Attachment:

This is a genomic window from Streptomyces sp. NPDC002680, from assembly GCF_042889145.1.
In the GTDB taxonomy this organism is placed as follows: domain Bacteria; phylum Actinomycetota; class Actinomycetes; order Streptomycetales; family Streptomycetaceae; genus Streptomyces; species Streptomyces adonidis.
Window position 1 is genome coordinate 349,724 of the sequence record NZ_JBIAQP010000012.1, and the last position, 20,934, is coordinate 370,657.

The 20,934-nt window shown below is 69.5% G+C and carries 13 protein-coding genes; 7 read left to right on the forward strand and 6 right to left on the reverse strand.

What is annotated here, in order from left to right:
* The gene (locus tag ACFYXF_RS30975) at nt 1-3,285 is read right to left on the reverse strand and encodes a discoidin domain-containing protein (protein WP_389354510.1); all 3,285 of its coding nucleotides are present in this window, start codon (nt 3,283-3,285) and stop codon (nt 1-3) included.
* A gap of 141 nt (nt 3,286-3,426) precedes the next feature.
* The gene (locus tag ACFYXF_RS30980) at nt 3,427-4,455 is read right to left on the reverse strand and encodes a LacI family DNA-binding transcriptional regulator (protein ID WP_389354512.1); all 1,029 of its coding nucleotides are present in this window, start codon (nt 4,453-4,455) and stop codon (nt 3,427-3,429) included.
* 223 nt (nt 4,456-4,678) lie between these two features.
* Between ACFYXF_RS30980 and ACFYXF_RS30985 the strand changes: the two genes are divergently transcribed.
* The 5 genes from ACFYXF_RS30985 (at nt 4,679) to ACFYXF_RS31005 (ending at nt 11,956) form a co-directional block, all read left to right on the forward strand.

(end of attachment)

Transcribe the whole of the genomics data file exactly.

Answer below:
This is a genomic window from Streptomyces sp. NPDC002680, from assembly GCF_042889145.1.
In the GTDB taxonomy this organism is placed as follows: domain Bacteria; phylum Actinomycetota; class Actinomycetes; order Streptomycetales; family Streptomycetaceae; genus Streptomyces; species Streptomyces adonidis.
Window position 1 is genome coordinate 349,724 of the sequence record NZ_JBIAQP010000012.1, and the last position, 20,934, is coordinate 370,657.

The 20,934-nt window shown below is 69.5% G+C and carries 13 protein-coding genes; 7 read left to right on the forward strand and 6 right to left on the reverse strand.

What is annotated here, in order from left to right:
* The gene (locus tag ACFYXF_RS30975) at nt 1-3,285 is read right to left on the reverse strand and encodes a discoidin domain-containing protein (protein WP_389354510.1); all 3,285 of its coding nucleotides are present in this window, start codon (nt 3,283-3,285) and stop codon (nt 1-3) included.
* A gap of 141 nt (nt 3,286-3,426) precedes the next feature.
* The gene (locus tag ACFYXF_RS30980) at nt 3,427-4,455 is read right to left on the reverse strand and encodes a LacI family DNA-binding transcriptional regulator (protein ID WP_389354512.1); all 1,029 of its coding nucleotides are present in this window, start codon (nt 4,453-4,455) and stop codon (nt 3,427-3,429) included.
* 223 nt (nt 4,456-4,678) lie between these two features.
* Between ACFYXF_RS30980 and ACFYXF_RS30985 the strand changes: the two genes are divergently transcribed.
* The 5 genes from ACFYXF_RS30985 (at nt 4,679) to ACFYXF_RS31005 (ending at nt 11,956) form a co-directional block, all read left to right on the forward strand.